Contrary to what you might expect from a country that has made headlines such as “Poland pushes independent media further into a corner” (Trouw 2021) and “Democracy in Poland is in mortal danger” (The Atlantic 2021), it might be Europe’s leading lady when it comes to Climate Citizen Assemblies – on the local level that is. However, they did not get there overnight. For this interview we spoke to the man who has played a pivotal role in this change and has been present every step of the way: Marcin Gerwin, initiator of the first Polish citizens’ assemblies and author of ‘Citizens Assemblies, a guide to democracy that works’

Poland’s story begins about eleven years ago, when Gerwin tried to set up a system for participatory budgeting (a process in which citizens decide on how to spend part of the municipal budget) in his – rather small – hometown of Sopot:

“The reason I got involved is because I saw that improving democracy is the way to improve the climate. I was writing my PhD on sustainable development and I realized we already have the solutions in the areas of renewable energy, organic farming, sustainable buildings and others. Why is it not implemented? I realized that the major roadblock is the decision-making system, it is the way politics work. There is a large support for many ecological solutions in the society, but they are not the ones making the decisions”.

At the time, in 2010, there were no google hits for ‘participatory budgeting’ in Polish. The only country known for implementing this system, was Brazil. “But that is another continent, would it work in Poland?”, Marcin heard when he explained the system to local politicians. Nonetheless, the local initiative he co-founded managed to convince mayor candidates at the time to promise to introduce this participatory budgeting if they’d win. He convinced all candidates except for one, and that one won. Institutional change, after all, hardly ever happens overnight. Thus, Marcin and his group, tried again, they reached out to the city councilors. and this time they succeeded: in 2011 the city of Sopot organized its first participatory budget process. After this first test round, participatory budgeting took other municipalities by storm. Currently, it is implemented in about 400 cities and obligated by law in 66.

“So, participatory budgeting is widespread in Poland, it is very well known” says Gerwin, “and this could have set the ground for the first citizens’ assembly in Gdańsk. Why? Because the mayor already had this experience with public participation. He knew it works. Plus, he was personally interested in civic engagement, he wanted to start doing politics differently.”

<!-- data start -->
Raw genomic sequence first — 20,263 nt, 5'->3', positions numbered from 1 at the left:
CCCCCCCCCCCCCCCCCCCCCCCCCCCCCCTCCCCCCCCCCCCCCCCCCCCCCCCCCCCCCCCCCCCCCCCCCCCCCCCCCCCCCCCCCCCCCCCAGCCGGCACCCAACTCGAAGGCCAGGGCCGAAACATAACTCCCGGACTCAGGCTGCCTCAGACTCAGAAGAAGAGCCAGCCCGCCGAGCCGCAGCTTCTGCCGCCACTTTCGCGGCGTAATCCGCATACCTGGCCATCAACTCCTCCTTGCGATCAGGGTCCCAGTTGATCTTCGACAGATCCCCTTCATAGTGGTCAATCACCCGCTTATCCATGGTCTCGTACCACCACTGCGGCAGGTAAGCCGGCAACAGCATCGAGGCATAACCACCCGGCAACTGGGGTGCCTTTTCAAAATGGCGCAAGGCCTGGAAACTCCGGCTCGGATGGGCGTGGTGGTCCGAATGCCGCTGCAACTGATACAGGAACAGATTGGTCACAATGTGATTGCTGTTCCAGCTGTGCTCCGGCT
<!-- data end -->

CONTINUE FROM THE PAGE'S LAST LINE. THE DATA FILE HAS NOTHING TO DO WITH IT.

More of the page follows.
Moreover, because the local governments were already used to a participatory budgeting system with binding results, establishing a citizens’ assembly in the same manner was not that difficult. Gdánsk was the first Polish city to hold a climate citizens’ assembly. Gerwin commented: “When I asked the mayor if he would treat the results of the Citizens’ Assembly as binding if they reached the threshold of 80%, he said yes almost immediately. That’s a very courageous thing for a politician to do.”

© Jaga Slowińska

The Polish Design

A Citizens’ Assembly is a process in which a group of citizens form recommendations for the government on a certain topic. This process consists, generally, of three phases: learning, deliberating and deciding. Because of the deliberating phase it is also called a form of ‘deliberative democracy’, democracy in which deliberation is central to the decision-making process. Crucial to a successful assembly is its legitimacy, or in other words: to which extent people and politicians regard the assembly as credible. According to Gerwin, several element play a role in safeguarding the credibility of a citizens’ assembly:

  • Method of selecting
    This should be transparent and trustworthy. The members can be randomly selected by using an algorithm, a purely electronic method. However, most people cannot comprehend this process. Thus, in Poland, the final selection is conducted in a physical manner, such as a roll of a simple dice. This selection is transmitted live and recorded for complete transparency.
  • Is the group perceived as credible with regard to demographics?
    For instance: are there as many men as woman, people from every part of the city? These criteria may differ per context, most important is that the group is perceived as representative due to the local demographic criteria.
  • Include credibility criteria considering the topic of the assembly – if need be
    When your assembly treats an issue as climate change, you must ask the respondents what their attitudes towards climate change are (i.e. concerned, very concerned, not concerned). The group should have the same diversity of concern as exists in society, and should not predominantly consist of people who are very concerned; otherwise, the assembly will not be perceived as legitimate.